Ever since moving to Colorado, there have been a ton of expenditures. First, the biggie: I needed to buy a car. But then there is also tons of gear that I had no use for in NYC that seems imperative in Colorado: hiking boots and apparel, a high-end sleeping bag, a tent, my own ski gear (rather than rentals)… the list goes on. It seems like every week I am shelling out for something new, and my bank account is definitely starting to feel it! Then there’s also the fact that I am trying to save to buy a house here so I can finally stop renting, but most homes here start in the 300s… it is not an easy housing market! I’ve definitely heard a ton of jokes about how much money I must be saving by moving from NYC, but so far, I haven’t really seen it.
Of course, I count myself lucky that I have a great job and that I have disposable income for all this outdoor gear (which I do realize is not actually a necessity). According to this article called One Emergency Away From Financial Disaster, 76 percent of Americans live paycheck to paycheck – a number that was much higher than I expected. From that article I also learned that millennial workers’ finances are especially precarious, and healthcare emergencies are an area they are particularly unprepared to deal with. The 2014 Aflac WorkForces Report found that only 15 percent of millennial workers agree that managing health care expenses is an important part of their financial plan, and 19 percent say they don’t consider health care expenses a part of a financial plan at all. I have to say, I am guilty of not really thinking about health care when I am analyzing my financial accounts!
The WorkForces Report also found that 35% of millennials have less than $500 to pay for out-of-pocket expenses associated with a serious illness/accident… and that stat hit pretty close to home for me. Being fairly young and fairly healthy, I am on the high deductible health care insurance plan through my work. I max out my contributions to my health savings account so that I have a cushion in case of emergency, but last summer when I slipped a disc in my neck, it completely wiped out my health savings and forced me to pay out of pocket for a lot of my medical care. Not good!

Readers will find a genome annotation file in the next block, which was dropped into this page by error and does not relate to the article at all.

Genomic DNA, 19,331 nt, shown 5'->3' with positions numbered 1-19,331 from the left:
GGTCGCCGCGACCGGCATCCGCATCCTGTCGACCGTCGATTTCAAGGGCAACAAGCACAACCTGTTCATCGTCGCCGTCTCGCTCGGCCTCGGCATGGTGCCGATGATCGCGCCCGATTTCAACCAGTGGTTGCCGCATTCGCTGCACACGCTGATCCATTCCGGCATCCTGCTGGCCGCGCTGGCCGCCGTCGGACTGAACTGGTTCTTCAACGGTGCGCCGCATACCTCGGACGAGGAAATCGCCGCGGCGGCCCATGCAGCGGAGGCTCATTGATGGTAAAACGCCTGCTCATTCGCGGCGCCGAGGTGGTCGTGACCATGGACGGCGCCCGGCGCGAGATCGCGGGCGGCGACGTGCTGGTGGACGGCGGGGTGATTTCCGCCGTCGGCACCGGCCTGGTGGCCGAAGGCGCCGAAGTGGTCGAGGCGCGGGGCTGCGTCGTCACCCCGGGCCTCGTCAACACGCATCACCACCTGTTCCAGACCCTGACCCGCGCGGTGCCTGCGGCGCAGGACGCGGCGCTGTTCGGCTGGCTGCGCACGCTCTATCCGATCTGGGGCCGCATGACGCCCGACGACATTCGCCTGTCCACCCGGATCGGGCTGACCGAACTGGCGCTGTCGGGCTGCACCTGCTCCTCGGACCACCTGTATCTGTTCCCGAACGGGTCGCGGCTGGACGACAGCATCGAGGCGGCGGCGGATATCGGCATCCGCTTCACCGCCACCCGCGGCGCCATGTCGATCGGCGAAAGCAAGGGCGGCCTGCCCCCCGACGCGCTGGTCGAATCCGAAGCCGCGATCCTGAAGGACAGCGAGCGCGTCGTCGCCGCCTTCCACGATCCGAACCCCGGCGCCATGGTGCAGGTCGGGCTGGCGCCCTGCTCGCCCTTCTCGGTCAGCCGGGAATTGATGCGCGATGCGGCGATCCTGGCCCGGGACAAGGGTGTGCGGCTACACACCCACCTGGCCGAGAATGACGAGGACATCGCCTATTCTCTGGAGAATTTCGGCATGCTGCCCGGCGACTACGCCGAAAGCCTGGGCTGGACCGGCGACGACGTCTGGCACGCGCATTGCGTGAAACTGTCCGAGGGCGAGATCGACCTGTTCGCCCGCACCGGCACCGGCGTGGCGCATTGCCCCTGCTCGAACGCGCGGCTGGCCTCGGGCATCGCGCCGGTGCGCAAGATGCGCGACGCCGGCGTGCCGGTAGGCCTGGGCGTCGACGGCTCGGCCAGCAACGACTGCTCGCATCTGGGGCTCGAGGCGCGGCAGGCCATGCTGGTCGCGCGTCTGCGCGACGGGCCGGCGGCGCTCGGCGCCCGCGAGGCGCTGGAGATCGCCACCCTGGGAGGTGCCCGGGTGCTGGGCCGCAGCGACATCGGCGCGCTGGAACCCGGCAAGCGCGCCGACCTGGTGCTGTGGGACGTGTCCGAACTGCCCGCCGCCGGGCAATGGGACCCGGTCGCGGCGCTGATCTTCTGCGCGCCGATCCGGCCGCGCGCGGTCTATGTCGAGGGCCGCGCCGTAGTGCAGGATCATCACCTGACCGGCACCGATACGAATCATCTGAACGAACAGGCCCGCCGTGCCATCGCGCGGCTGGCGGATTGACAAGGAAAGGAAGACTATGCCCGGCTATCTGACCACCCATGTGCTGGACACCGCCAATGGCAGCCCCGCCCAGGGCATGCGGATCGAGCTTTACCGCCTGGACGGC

So what to do? Well, for starters, it’s important to educate yourself about how your insurance deductible works. Choosing a plan with a low monthly premium and a high deductible may give you more money in your paycheck, but could also result in unaffordable payments if you need medical care beyond covered preventive services. A coworker put together a cool spreadsheet years ago that I continue to use to figure out what plan makes the most sense for you/your family – basically, it asks for how many times you go to the doctor each year, what the out-of-pocket cost is, then calculates whether you’re better off with a high deductible plan (where you pay per visit) or a fully-managed care plan. Whichever way you go, it’s also important to prioritize contributions to a health savings account (if your company offers one) just the same way you prioritize 401k contributions. HSAs usually accept pre-tax contributions, so you’re getting more for your dollar putting money there than into a regular savings account (broad generalization – speak to a financial advisor about your own unique situation).
Thank you to Aflac for sharing all this information with me, and reminding me to to more closely review my own health care planning. For my company, open enrollment (when you can change your health care plan) isn’t until May, but October is a common month for open enrollment for many companies that have the calendar year the same as the fiscal year – so make sure you are doing your homework and making the best choices possible. Your health is priceless – don’t skimp on saving for it.
I was selected for this opportunity as a member of Clever Girls Collective and the content and opinions expressed here are all my own.